There is panic in Microsoft Defender land

This PC Mag article headline says it all: “WTF? Do I Have to Pay for Microsoft’s Defender Antivirus Now?”

Microsoft has offered antivirus protection with its operating systems as far back as 1993’s Microsoft Anti-Virus for MS-DOS. The current Microsoft Defender Antivirus started life as Microsoft AntiSpyware in 2005.

It was a bumpy ride, with the antivirus tool going through various names and sometimes earning below-zero scores in third-party tests, but with the release of Windows 10, Microsoft Defender Antivirus became a respectable (if not glorious) malware-fighting tool. One consistent factor through all these changes—Microsoft’s protection has always been free.

Is that changing? Many readers were alarmed at the recent announcement of Microsoft Defender for Individuals, which—as Microsoft’s descriptive page makes clear—is only available as part of a paid subscription to the Microsoft 365 cloud-based office service. What happened to free?

If every PC on the internet has antivirus protection, life gets tougher for malware writers. It’s harder for viruses to spread and less lucrative to plant data-stealing Trojans when most potential victims have antivirus protection. Even ransomware mills can’t strongarm as much money from victims when protection is universal.

That’s why Microsoft designed Defender to power up on any PC that doesn’t have third-party antivirus. Near-universal antivirus provides a kind of herd immunity.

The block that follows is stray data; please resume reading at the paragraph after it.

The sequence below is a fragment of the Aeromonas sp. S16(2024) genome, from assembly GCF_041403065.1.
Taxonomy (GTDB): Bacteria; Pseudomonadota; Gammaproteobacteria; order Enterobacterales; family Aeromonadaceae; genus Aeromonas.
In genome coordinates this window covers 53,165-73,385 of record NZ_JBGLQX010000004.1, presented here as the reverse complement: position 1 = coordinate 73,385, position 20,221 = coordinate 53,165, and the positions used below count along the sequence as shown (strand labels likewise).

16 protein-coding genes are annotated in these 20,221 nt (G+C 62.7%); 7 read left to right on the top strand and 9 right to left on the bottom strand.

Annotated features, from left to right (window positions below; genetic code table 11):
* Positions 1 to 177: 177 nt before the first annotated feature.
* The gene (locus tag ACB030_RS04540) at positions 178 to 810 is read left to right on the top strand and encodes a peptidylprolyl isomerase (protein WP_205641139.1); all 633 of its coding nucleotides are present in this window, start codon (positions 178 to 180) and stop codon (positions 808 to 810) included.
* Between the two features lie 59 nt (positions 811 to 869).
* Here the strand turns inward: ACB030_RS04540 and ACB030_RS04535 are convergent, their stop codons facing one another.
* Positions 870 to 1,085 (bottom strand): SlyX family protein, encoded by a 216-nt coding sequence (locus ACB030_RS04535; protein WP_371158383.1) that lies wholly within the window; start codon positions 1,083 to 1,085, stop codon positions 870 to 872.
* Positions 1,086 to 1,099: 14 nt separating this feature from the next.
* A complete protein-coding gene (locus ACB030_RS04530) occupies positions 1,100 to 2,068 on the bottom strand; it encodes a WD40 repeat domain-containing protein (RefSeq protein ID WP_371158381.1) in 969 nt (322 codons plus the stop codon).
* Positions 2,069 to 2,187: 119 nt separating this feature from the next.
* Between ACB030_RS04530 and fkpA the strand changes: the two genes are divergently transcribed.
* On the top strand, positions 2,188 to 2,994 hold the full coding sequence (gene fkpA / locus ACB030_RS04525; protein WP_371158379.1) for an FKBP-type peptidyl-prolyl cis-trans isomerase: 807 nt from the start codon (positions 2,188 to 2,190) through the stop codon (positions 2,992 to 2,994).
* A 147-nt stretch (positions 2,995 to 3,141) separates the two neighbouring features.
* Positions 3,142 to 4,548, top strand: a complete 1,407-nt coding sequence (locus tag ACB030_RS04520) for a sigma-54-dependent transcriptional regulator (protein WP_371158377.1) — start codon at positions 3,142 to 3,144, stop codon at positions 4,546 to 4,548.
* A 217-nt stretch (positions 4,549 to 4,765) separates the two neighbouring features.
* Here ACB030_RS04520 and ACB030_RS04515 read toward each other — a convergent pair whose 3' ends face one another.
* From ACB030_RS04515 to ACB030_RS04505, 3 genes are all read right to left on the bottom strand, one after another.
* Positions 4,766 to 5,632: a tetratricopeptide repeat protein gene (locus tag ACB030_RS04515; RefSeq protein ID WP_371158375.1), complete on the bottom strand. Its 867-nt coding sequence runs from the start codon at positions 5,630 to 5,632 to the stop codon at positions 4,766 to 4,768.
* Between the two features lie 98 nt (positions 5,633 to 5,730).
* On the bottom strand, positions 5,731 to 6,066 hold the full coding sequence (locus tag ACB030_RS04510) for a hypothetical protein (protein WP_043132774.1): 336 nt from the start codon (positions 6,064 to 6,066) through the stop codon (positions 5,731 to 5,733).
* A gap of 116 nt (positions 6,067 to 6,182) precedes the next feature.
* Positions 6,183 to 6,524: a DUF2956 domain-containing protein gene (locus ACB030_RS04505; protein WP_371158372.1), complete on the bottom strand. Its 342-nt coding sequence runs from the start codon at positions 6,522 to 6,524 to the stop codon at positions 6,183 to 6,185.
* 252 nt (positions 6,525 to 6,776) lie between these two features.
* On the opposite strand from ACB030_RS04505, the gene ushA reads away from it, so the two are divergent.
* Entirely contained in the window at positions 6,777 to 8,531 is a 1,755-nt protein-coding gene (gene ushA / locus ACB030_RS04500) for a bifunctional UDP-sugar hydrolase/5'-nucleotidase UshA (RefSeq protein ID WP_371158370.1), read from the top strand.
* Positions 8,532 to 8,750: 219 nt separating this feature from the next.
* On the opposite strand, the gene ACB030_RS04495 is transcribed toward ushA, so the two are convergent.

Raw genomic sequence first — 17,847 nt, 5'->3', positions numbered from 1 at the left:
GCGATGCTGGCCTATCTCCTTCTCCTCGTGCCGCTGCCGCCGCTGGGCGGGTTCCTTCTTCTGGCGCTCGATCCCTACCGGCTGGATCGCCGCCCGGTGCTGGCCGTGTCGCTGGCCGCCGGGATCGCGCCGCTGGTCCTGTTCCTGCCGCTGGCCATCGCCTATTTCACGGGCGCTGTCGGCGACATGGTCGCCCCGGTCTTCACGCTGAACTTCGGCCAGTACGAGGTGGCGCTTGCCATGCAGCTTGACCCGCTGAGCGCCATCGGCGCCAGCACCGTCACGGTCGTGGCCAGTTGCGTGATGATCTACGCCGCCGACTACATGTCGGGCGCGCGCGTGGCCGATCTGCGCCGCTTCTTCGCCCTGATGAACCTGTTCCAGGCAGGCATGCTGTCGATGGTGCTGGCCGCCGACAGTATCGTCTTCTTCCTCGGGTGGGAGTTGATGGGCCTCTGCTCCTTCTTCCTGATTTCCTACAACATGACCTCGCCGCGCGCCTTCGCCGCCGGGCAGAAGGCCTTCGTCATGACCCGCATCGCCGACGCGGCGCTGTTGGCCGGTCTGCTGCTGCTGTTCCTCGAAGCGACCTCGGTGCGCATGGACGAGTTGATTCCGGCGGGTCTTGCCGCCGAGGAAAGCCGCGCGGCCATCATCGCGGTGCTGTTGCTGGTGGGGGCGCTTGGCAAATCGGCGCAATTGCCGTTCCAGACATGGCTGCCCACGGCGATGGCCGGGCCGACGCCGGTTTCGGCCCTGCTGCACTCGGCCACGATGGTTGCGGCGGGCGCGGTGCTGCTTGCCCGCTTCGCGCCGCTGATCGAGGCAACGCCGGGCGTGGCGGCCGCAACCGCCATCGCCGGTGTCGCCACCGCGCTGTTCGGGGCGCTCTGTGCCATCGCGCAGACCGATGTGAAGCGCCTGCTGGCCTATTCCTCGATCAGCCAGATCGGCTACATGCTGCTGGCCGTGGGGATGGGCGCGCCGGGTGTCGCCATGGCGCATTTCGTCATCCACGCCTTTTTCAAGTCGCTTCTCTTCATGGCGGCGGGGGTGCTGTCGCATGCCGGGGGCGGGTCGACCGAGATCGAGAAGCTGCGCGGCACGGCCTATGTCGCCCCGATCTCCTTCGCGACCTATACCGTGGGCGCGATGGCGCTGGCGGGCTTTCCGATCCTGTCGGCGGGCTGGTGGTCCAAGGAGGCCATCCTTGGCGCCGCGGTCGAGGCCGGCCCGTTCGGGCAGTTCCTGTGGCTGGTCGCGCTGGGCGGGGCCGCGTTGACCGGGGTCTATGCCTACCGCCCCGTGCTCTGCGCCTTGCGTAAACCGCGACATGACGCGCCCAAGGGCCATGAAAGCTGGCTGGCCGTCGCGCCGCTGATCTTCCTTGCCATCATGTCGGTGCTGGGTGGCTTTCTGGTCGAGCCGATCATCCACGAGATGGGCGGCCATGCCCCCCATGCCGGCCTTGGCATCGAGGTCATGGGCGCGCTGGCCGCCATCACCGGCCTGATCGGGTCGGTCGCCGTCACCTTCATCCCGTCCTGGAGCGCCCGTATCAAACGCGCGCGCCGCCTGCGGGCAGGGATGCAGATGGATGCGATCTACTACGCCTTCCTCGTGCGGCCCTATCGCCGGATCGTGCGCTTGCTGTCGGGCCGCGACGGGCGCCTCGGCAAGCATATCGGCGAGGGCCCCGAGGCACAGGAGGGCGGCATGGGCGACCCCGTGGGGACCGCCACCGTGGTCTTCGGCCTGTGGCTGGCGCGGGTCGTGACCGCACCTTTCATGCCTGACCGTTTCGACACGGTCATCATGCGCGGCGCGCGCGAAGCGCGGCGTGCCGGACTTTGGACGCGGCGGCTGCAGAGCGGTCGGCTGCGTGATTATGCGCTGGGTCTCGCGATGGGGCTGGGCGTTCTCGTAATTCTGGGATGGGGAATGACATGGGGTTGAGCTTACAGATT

Does it work? Well, Microsoft has the numbers to show it does. Representatives have pointed out that the Malicious Software Removal Tool you see with almost every Windows Update does more than just level up Defender. Unless you opt out, it provides detailed (but not personal) information to Microsoft, including your operating system, any malware detections, and what third-party antivirus may be installed. And studies based on this information show that even unprotected PCs benefit when most of their connections have antivirus.

It turns out the new app is only meant to run Windows Defender on non-Windows computers.

blog post by Vasu Jakkal(Opens in a new window), Microsoft’s Corporate VP for Security, Compliance, Identity, and Management, eventually makes it clear that this new offering strictly extends antivirus protection to platforms other than Windows. It doesn’t change the status of Microsoft Defender Antivirus. I should point out that the best macOS antivirus and Android security products almost certainly do a better job. Few are available for free, but then, this new cross-platform Defender also isn’t free.

Coincidentally, this morning I got the email shown at the bottom of this post.

You can download the app here.

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